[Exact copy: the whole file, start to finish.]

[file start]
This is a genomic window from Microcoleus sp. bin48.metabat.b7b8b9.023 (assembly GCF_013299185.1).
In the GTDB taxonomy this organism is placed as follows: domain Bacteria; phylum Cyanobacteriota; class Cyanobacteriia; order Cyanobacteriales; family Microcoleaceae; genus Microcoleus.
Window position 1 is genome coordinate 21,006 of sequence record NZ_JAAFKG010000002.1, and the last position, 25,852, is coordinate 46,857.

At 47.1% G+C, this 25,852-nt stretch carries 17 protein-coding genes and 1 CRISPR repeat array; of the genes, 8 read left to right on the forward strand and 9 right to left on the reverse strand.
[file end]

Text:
This is a genomic window from Microcoleus sp. bin48.metabat.b7b8b9.023 (assembly GCF_013299185.1).
In the GTDB taxonomy this organism is placed as follows: domain Bacteria; phylum Cyanobacteriota; class Cyanobacteriia; order Cyanobacteriales; family Microcoleaceae; genus Microcoleus.
Window position 1 is genome coordinate 21,006 of sequence record NZ_JAAFKG010000002.1, and the last position, 25,852, is coordinate 46,857.

At 47.1% G+C, this 25,852-nt stretch carries 17 protein-coding genes and 1 CRISPR repeat array; of the genes, 8 read left to right on the forward strand and 9 right to left on the reverse strand.